UniCredit gets ECB approval for 3.34 billion euro share buyback

BY Reuters | ECONOMIC | 03/28/23 11:23 AM EDT

MILAN (Reuters) - UniCredit said on Tuesday it had received supervisory approval to buy back its own shares for up to 3.34 billion euros ($3.6 billion), giving a boost to the stock price at a time of deep uncertainty for the banking sector.

Shares in UniCredit extended gains on the announcement to rise 4% by 1421 GMT.

UniCredit said the approval reflected information it provided to the European Central Bank to highlight its strong capital and liquidity position, as well as its ability to generate new capital.

"These ensure that the business can weather stress scenarios from a position of strength," it said.

The banking sector is being rocked by the failure of some regional lenders in the United States and Credit Suisse's rescue merger with rival UBS, which have focused investors' attention on the threat posed to the economy by the rapid rise in interest rates.

UniCredit has spent years restructuring and beefing up its capital reserves, accumulating ample excess capital.

CEO Andrea Orcel has bet on a generous distribution policy to lift the price of the shares, which have long been trading at a discount versus peers.

The former UBS investment banking chief, Orcel has also focused UniCredit on businesses that maximise profits in relation to the capital allocated, pledging to distribute all the newly-generated capital.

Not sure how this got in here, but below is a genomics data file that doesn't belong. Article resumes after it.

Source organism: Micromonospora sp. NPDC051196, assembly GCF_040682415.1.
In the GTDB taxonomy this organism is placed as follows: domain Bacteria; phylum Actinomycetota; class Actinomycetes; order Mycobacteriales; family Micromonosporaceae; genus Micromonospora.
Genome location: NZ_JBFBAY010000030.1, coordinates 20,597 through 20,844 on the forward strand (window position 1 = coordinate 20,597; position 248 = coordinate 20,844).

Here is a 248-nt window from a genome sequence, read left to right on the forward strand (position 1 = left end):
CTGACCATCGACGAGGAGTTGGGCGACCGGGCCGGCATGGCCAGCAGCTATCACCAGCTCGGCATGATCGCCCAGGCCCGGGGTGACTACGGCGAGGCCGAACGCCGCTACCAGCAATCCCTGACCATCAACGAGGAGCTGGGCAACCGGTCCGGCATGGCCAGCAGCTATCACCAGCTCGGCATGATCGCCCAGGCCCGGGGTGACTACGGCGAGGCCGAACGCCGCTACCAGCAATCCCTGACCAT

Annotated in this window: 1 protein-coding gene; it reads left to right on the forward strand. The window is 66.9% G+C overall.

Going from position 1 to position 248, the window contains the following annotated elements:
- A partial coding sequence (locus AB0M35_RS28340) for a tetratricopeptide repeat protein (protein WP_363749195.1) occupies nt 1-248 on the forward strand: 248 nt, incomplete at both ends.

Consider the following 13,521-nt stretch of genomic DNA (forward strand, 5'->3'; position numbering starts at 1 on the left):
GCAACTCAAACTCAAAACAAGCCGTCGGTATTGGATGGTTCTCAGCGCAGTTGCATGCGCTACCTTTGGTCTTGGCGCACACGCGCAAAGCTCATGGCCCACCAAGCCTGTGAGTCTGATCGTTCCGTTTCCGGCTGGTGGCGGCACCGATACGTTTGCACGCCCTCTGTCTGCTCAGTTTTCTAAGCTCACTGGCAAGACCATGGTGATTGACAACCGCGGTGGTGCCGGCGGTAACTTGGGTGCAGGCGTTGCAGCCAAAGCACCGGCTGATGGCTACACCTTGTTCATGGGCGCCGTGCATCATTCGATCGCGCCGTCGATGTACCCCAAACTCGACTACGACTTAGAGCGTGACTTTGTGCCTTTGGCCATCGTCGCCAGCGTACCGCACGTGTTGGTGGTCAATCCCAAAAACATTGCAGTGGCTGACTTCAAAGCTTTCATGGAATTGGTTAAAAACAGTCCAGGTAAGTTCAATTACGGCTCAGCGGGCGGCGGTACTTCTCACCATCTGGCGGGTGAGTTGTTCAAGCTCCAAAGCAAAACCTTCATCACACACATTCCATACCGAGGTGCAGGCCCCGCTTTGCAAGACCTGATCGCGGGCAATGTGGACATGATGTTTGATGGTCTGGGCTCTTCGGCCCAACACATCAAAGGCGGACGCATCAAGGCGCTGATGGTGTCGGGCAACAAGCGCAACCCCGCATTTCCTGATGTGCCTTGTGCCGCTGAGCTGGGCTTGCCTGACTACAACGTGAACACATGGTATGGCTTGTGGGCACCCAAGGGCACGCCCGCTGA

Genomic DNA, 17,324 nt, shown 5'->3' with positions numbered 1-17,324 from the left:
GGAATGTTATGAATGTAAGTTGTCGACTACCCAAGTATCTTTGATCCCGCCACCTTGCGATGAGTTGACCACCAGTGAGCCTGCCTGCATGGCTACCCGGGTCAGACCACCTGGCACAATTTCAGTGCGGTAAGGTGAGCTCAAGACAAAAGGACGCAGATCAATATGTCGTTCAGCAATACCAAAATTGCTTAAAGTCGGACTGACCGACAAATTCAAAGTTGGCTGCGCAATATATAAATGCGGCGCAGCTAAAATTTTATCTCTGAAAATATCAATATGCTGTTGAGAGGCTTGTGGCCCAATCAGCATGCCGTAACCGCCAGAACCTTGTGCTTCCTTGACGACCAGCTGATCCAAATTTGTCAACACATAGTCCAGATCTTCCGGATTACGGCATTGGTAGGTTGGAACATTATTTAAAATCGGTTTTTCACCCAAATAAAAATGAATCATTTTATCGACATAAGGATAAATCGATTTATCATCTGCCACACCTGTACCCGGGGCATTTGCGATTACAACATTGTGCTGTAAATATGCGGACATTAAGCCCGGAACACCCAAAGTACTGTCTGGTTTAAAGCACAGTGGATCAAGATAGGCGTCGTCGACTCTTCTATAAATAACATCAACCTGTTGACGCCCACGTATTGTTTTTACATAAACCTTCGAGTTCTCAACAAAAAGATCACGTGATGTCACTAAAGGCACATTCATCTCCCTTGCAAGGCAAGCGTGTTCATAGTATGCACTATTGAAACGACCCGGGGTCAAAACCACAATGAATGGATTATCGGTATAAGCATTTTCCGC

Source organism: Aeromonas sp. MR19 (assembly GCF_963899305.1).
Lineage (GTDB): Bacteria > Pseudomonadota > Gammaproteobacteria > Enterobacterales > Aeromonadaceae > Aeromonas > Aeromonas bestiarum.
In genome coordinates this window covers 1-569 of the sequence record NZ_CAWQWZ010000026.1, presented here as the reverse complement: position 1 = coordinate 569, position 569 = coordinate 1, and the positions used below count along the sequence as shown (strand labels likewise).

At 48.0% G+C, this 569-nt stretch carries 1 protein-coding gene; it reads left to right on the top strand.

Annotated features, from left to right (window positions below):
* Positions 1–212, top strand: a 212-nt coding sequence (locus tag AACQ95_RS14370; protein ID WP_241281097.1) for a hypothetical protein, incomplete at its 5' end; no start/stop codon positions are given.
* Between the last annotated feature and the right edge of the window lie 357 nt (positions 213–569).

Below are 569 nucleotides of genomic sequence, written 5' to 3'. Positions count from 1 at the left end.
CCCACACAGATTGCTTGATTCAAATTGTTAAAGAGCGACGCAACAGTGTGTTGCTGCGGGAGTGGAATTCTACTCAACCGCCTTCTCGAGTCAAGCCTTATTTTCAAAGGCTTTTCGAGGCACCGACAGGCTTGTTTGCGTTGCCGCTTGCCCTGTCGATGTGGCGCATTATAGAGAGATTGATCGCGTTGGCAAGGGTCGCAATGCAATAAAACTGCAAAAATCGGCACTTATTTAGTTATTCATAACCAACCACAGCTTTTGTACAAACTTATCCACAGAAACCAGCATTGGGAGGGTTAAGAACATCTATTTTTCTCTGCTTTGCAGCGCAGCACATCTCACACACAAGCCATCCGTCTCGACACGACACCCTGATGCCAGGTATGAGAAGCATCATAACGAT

Taking into account both cash dividends and the buyback, UniCredit will return to shareholders 5.25 billion euros out of its 2022 earnings, or all of its underlying net profit.

The 40% increase in shareholder remuneration versus 2021 is one of the arguments brought by the board when it proposed a new pay structure for Orcel, which goes to a shareholder vote on Friday. The new scheme grants a 30% pay rise if UniCredit beats its 2023 goals.

UniCredit said it would execute the buyback in two tranches, with the first one worth 2.34 billion euros due to start as soon as possible after being approved at Friday's meeting. ($1 = 0.9242 euros)

(Reporting by Valentina Za; Editing by Keith Weir)

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